Sailor Pro Gear Classic

First, this isn’t my pen. It’s my wife’s pen. She adores it.

I’m not a huge fan of Sailor. I think my review of the Sailor 1911 Large was a bit harsh, but I stand by it. For the most part.

The Pro Gear Classic–henceforth Pro Gear–is, basically, a 1911 Large with flat ends. Sailor isn’t the only brand that does that–the Aurora Optima is essentially a flat-top 88, for example–but something magical happens when a manufacturer flattens those elegant, round ends. By taking 14mm off of the total length of the Pro Gear, Sailor created a pen that fits perfectly in a pocket but feels just as substantial in the hand. This pen is beautifully proportioned.


It’s hard for me not to draw comparisons between the Pro Gear and the equally beautiful and perfectly proportioned Aurora Optima. They are quite similar in many ways, and while I generally find Sailor pens to be overpriced, the Pro Gear is still a lot cheaper than an Aurora Optima. Users that are not concerned about ebonite feeds, piston fillers, and such things may very well find the Sailor Pro Gear to be a suitable substitute for the Aurora Optima.

The pen fills via Sailor’s proprietary cartridge converter system, which is functional enough. For $80 more, one can purchase the Pro Gear Realo version, which fills via piston. My understanding is that the Realo version’s ink capacity isn’t that much more than the cartridge/converter pen–especially if one is using cartridges. In general, the major advantage of a piston filler is increased ink capacity at the cost of the pen being more expensive, more difficult to clean, and ultimately harder to service. Because of these deficiencies, I’m not sure I’d go with the Realo version of the Pro Gear, but I can see the appeal. Piston fillers are sweet.


The nib on this pen is an extra fine, and extra fine it is. Like I said in my 1911L review, I don’t like the way Sailor nibs feel–it’s as if they’re not rigid enough–and that makes writing with this very fine nib somewhat tricky. It takes a very light, delicate touch. This is likely what separates die hard Sailor fans from those of us who don’t get them. Users willing to master the touch required for this nib are rewarded with a heavenly writing experience: high precision with a perfect level of feedback. I like Platinum’s and Aurora’s nibs more, but I can appreciate what Sailor’s doing.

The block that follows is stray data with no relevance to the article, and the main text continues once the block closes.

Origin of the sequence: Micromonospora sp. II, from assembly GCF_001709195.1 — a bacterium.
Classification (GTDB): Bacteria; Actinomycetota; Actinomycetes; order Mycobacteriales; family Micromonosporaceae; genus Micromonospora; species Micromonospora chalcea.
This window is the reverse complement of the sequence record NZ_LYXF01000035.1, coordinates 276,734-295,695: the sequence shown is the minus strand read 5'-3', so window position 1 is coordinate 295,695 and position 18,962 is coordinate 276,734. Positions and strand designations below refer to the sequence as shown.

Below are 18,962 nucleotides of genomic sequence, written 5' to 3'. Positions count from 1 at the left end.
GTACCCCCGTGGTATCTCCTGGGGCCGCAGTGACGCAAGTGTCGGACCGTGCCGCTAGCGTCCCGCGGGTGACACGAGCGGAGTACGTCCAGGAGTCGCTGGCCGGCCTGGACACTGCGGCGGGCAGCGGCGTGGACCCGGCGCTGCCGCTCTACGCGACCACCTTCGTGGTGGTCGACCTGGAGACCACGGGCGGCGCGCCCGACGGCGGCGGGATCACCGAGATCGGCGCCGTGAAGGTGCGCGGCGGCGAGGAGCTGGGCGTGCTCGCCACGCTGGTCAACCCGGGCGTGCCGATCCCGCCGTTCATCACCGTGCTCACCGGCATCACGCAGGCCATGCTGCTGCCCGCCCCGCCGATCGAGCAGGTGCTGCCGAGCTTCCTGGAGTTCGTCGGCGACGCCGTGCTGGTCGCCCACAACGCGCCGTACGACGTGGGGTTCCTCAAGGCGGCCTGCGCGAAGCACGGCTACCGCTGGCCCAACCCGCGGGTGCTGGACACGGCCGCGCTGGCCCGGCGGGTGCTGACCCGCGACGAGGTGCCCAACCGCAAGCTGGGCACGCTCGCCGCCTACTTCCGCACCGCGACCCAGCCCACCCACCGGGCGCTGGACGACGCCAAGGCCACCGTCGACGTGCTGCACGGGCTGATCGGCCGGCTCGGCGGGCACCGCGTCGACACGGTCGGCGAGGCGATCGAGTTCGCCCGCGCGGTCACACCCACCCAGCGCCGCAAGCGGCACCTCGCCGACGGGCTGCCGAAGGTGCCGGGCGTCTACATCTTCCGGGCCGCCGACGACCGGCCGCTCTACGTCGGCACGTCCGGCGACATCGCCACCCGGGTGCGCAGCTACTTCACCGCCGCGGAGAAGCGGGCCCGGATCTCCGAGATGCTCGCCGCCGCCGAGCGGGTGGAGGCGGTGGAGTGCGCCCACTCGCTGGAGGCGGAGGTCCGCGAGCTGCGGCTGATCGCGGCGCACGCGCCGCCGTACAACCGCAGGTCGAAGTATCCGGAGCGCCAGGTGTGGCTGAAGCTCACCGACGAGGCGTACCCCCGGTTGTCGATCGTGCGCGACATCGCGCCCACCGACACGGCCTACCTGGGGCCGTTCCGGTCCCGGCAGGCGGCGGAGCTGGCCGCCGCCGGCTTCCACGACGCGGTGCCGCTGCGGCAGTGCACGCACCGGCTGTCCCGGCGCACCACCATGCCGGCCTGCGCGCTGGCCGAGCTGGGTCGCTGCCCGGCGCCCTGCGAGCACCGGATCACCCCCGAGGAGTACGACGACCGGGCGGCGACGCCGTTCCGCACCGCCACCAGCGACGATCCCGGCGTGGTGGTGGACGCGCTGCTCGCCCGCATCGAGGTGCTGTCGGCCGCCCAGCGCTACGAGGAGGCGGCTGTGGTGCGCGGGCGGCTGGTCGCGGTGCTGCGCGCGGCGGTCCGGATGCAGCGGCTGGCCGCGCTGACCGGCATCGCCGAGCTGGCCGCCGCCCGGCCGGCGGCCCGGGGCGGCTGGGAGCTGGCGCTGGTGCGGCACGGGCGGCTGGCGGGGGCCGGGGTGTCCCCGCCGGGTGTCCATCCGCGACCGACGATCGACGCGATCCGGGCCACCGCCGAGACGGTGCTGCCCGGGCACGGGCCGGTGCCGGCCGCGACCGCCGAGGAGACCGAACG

Simply forcing myself to write a single page with my wife’s Pro Gear has changed my mind a little bit. Sailor pens are well made and attractive, and they write beautifully. If I were going to give Sailor another chance, I’d probably go with a Pro Gear, and I’d take my time to learn how to write with the thing.

The Pro Gear is an immensely popular pen, so there really isn’t that much more I can add. I think I’m starting to understand the Sailor hype a little bit more.


  • Lovely size.
  • Perfectly balanced.
  • Beautiful writer.


  • I still think they cost too much. It’s still just a cartridge/converter pen. Sailor would have my interest if the Pro Gear were $200. They’d have my full attention at $150. But the street price is $272 and is approaching the price of custom pens, used/vintage Montblanc/Aurora/Pelikan/Montegrappa/OMAS/whatever. It’s good, just not $272 good.
  • The gray market price is much closer to what I think this pen’s worth.


  • Cap:
    • Twist to remove. Push to post.
    • 1.5 turns to remove.
  • Nib:
    • Proprietary 21K Sailor nib. Either polished gold or rhodium plated to match the pen’s trim. Some models have a very pretty two tone nib.
    • Available in Extra Fine, Fine, Medium-Fine, Medium, Broad, Music, and Zoom.
    • Historically, specialty bespoke nibs were available. If one finds one for sale, it will likely be for a huge amount of money.
  • Body:
    • Ivory resin.
    • There’s a boat load of different colors of resin available for the Pro Gear.
  • Filling System:
    • Sailor’s proprietary cartridge/converter.
    • Capacity when filled with a converter is 0.7mL.
    • A piston filled-version called the Realo is available for more money.
  • Length:
    • Capped: 130mm
    • Uncapped: 127mm
    • Posted: 150mm
  • Weight:
    • Total: 24g
    • Pen: 16g
    • Cap: 8g
  • Section diameter:
    • 11-12mm


  • Obviously the Aurora Optima or Sailor 1911L
  • The Pro Gear Slim is widely available and much cheaper.
  • The Pilot Custom Heritage 92 and Custom 912 are similar, and less expensive.
  • Sailor literally makes nibs for Taccia, and their pens are cheaper than Sailor’s pens. Taccia’s two tone 14k nibs are gorgeous, too.
Top to bottom: Aurora Optima, Sailor Pro Gear, Sailor 1911 Large

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I am a fountain pen enthusiast.

One thought on “Sailor Pro Gear Classic”

  1. Awesome review. I myself am on the fence with Sailor (mine’s a PGS), and I don’t really know what to make of the writing experience. Admittedly, I love glass-smooth nibs, but the feedback here is something I can tolerate. My PGS is just missing something, an X-factor, I don’t know. I feel much more at home with my Lamy 2000.

    Thanks for this great post!


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